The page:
The Afghan Unity Government: A Victory for Democracy
Abdullah (l) and Ghani (r) after signing the agreement.

Afghanistan is often thought of as a place where some of the world’s most dangerous Islamists have taken refuge, been nurtured, and been allowed to launch regional and global jihad. Yet, with the agreement to form a unity government, the nation has provided an answer to extremism. Admittedly, the presidential election results were so riddled with fraud that it is probably impossible to determine who actually won. But it may nevertheless result in a victory for democracy. Seven million people risked their lives to vote. They voted for two men, both of whom stand for globalization, democracy, economic development, and human rights. Ashraf Ghani Ahmadzai and Abdullah Abdullah’s recent agreement on a power sharing relationship could prove to be an important step toward stability and good governance.

If the ongoing conflict pitting the Taliban against Afghan and international forces is a choice of theocracy versus globalization, democracy, and human rights, then the high voter turnout is a clear indication of where the Afghan people stand. They had a choice between two of Afghanistan’s most moderate, modern, and qualified leaders.  Undoubtedly, many Afghans have grievances against Kabul due to its poor governance and corruption, as well as its failure to bring security to much of the country. They are understandably angered by the high number of civilian casualties in the fight against the Taliban. Yet their votes attest to the fact that they are still willing to put their trust in a national government that promises to bring democracy, economic development, and peace. Now it is up to the unity government, with the help of the international community, to make progress toward these goals. 

President Karzai’s anti-American rhetoric often characterized the last several years of U.S-Afghan relations. Karzai often criticized the United States—his country’s most significant ally and financier—without consideration for how such rhetoric could affect the war effort and its support among the American public. His commentary also encouraged conspiracy theories and fueled anti-American sentiment among the Afghan public. The Karzai administration’s stance against Pakistan was also inconsistent, hostile, and out of line with international diplomatic norms. While Pakistan has undoubtedly contributed to the instability in Afghanistan, a hostile and threatening Afghan administration is the last thing that will persuade Pakistan to abandon its support for the Taliban or fight the group on Pakistani soil.

Both Abdullah and Ghani have time and again stressed the significance of Afghanistan’s alliance with the United States. They both have proposed a more pragmatic, consistent, and non-hostile attitude toward Pakistan. These two men have the potential to influence Afghan political thinking by simply behaving and speaking in line with international diplomatic norms and making decisions that will serve the best interest of the country rather than appealing to only a segment of the population.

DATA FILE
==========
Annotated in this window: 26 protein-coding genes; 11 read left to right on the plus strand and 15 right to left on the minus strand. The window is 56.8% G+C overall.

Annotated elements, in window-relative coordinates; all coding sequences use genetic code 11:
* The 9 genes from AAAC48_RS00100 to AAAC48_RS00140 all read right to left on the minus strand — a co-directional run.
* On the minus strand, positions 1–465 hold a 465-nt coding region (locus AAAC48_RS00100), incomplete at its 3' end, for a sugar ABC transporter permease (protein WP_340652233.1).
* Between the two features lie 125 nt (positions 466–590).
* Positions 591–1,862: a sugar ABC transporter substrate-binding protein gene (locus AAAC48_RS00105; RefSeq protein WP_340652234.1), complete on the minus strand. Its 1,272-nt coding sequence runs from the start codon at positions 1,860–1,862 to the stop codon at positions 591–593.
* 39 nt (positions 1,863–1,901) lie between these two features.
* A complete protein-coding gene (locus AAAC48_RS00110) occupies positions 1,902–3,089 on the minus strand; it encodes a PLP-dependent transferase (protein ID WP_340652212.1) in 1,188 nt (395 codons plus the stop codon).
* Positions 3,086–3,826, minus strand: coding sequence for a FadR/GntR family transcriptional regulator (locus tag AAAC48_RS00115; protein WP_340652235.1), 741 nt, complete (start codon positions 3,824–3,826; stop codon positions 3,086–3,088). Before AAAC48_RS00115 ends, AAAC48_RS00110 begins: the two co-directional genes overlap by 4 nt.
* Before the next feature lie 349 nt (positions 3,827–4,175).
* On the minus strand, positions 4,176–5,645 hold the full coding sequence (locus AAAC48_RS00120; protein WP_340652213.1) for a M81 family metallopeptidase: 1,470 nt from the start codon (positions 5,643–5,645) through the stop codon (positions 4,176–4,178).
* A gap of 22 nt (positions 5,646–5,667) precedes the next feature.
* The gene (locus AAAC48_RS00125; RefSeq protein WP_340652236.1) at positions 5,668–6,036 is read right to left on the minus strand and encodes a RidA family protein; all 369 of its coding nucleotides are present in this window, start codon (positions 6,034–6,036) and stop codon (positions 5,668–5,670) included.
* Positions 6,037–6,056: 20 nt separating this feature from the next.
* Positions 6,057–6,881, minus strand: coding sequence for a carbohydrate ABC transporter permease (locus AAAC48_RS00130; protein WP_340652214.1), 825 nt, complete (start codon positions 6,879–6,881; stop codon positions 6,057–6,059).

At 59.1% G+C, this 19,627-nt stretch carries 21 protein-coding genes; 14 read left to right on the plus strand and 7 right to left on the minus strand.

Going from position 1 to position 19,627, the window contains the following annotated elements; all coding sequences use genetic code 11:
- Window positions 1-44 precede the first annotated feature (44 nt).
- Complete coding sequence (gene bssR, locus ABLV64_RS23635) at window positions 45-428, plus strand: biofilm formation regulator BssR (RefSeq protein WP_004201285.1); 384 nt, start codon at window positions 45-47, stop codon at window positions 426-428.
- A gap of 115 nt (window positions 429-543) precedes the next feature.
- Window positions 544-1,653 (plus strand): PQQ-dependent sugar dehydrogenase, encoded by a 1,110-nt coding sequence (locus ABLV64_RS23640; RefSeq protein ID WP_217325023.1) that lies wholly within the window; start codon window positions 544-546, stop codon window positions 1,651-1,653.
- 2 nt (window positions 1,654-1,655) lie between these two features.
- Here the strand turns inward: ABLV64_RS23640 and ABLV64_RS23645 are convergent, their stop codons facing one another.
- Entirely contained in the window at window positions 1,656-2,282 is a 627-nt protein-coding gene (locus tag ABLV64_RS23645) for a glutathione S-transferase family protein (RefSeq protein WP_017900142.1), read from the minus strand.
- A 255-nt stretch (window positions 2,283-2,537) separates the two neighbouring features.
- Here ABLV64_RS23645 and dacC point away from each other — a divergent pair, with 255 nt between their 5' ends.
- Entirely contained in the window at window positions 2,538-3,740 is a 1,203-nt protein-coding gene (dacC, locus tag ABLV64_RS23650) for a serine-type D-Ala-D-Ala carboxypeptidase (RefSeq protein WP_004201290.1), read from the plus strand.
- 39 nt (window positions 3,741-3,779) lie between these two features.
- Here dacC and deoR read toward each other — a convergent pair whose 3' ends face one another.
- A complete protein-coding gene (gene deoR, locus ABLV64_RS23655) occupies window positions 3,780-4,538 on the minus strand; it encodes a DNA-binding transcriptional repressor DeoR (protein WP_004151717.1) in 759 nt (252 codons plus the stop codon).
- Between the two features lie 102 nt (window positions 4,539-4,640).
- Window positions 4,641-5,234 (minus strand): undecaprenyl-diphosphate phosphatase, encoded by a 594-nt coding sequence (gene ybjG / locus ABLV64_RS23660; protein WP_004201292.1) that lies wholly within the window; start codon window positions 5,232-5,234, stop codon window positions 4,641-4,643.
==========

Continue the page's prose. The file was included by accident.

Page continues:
The unity government must also resolve political conflicts peacefully. In Afghanistan, politics is traditionally seen as a zero sum game where the winner takes all. However, Ghani and Abdullah agreeing to compromise on a unity government, albeit after months of cliff-hanging negotiations, may have set an important precedent for putting the future of the country ahead of leaders’ desire for exclusive political power.

Ethnic differences have also for the time being been put aside. Although Abdullah generally enjoyed the support of Tajiks and Hazaras, while Pashtuns and Uzbeks backed Ghani in the May election, both candidates had individuals of other ethnic groups as their vice presidents and supporters. Ethnic rivalries and mistrust are a reality in Afghanistan, but the country is not ethnically fragmented to the extent that any of the various groups have separatist aspirations. Still, going forward, the new government will have to keep ethnic considerations in mind. The establishment of the CEO post, slated to become a prime ministership, which takes some powers away from the president, may provide a greater opportunity for an ethnically inclusive government.

Additionally, the unity government could give Afghanistan a much-awaited “present” first lady. Despite former president Karzai’s claimed commitment to women’s rights, his wife was well hidden. On the other hand, Ghani’s wife, Rula, a Christian-Lebanese woman rumored to have a Jewish parent, made her first public appearance on International Women’s Day during one of her husband’s rallies. Many conservative imams have been scathing in their denunciation of Mrs. Ghani. Her religion, along with her possible Jewish heritage, was brought up many times during the presidential election campaign. Ghani’s support among voters attests to the fact that the public disregarded the views of the imams and Islamists. Mrs. Ghani’s public presence as Afghanistan’s first lady will send out strong messages both domestically and internationally, conveying a departure from a tradition that considers women to be provocative if they appear in public among namahram (non-relative) men. It will also tell the world that the Taliban and the Islamists do not hold sway on social issues.

Despite an increased Taliban insurgency, cooler Afghan-American relations, and a sagging economy, Afghanistan has made significant political, social, and economic progress in the last decade. Afghanistan is the victim of years of war and remains in conflict as it tries to establish a state and economy. The new government, built on compromise and forbearance, gives Afghan democracy, perhaps for the last time, an opportunity to succeed.